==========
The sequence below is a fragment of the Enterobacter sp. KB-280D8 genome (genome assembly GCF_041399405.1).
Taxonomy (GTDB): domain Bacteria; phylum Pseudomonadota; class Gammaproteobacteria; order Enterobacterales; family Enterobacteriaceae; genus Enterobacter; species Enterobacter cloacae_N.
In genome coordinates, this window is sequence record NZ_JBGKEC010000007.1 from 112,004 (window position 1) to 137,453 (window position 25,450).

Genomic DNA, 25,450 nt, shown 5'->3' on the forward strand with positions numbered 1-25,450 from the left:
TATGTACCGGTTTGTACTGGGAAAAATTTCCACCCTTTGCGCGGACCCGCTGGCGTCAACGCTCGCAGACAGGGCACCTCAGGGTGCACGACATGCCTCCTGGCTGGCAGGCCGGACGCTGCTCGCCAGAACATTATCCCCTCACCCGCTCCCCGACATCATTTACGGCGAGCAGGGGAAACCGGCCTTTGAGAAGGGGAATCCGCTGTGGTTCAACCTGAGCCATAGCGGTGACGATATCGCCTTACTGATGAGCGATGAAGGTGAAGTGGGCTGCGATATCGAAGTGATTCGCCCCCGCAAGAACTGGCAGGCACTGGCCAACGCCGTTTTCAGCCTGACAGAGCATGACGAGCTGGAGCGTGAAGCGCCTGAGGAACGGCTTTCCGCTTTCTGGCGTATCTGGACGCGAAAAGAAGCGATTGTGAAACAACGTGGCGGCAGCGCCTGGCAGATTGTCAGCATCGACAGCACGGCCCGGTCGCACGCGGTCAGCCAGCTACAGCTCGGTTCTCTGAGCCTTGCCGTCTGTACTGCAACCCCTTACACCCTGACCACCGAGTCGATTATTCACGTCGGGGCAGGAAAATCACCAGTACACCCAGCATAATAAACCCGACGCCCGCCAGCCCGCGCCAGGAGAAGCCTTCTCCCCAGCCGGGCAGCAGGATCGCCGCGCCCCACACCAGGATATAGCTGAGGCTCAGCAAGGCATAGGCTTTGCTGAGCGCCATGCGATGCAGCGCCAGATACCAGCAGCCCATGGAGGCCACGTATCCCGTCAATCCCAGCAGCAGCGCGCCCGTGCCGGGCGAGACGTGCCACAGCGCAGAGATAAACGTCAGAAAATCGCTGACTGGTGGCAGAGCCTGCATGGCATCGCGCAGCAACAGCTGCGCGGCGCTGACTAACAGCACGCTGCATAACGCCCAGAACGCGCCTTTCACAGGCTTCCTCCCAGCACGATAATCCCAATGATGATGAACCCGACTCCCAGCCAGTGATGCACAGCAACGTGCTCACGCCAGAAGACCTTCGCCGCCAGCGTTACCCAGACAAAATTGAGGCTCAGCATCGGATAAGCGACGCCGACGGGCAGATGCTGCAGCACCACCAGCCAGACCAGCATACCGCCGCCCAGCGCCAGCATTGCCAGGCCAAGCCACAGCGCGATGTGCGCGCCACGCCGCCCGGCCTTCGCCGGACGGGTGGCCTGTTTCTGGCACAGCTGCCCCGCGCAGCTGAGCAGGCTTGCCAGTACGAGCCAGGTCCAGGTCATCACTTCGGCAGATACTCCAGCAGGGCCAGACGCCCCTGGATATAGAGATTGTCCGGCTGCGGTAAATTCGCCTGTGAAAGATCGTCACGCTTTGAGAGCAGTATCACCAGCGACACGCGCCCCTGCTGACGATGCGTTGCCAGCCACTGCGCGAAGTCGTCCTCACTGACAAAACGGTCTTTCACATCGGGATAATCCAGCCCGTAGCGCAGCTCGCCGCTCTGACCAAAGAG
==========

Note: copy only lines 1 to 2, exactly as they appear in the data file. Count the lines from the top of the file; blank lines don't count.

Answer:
The sequence below is a fragment of the Enterobacter sp. KB-280D8 genome (genome assembly GCF_041399405.1).
Taxonomy (GTDB): domain Bacteria; phylum Pseudomonadota; class Gammaproteobacteria; order Enterobacterales; family Enterobacteriaceae; genus Enterobacter; species Enterobacter cloacae_N.